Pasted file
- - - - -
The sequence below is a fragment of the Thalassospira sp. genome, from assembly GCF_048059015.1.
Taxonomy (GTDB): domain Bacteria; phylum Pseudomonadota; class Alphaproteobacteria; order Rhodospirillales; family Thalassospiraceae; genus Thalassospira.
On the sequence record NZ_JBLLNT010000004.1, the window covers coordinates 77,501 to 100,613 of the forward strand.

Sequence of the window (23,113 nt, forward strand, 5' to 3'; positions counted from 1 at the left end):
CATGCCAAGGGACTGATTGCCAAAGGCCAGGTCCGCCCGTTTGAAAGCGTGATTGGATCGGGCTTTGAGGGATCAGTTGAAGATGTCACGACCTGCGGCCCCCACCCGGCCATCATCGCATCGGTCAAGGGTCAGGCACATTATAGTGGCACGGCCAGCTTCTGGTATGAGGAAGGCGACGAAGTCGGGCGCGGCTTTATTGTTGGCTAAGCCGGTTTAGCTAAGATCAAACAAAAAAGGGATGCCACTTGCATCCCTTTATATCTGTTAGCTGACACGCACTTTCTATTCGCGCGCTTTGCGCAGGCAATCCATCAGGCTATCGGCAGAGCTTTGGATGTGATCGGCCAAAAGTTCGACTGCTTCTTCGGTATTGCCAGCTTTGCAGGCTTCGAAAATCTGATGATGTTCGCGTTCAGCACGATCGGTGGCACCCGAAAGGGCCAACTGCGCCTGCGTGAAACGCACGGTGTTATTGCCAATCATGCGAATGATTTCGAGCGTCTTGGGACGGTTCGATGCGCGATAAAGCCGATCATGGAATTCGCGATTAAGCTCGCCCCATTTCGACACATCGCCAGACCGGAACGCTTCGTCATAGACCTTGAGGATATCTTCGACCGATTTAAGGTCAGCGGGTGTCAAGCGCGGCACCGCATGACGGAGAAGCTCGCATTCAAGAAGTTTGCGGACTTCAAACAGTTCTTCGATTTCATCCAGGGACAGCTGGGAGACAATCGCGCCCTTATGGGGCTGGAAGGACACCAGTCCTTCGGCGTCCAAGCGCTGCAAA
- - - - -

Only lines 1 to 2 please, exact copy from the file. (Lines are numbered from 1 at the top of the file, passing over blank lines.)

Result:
The sequence below is a fragment of the Thalassospira sp. genome, from assembly GCF_048059015.1.
Taxonomy (GTDB): domain Bacteria; phylum Pseudomonadota; class Alphaproteobacteria; order Rhodospirillales; family Thalassospiraceae; genus Thalassospira.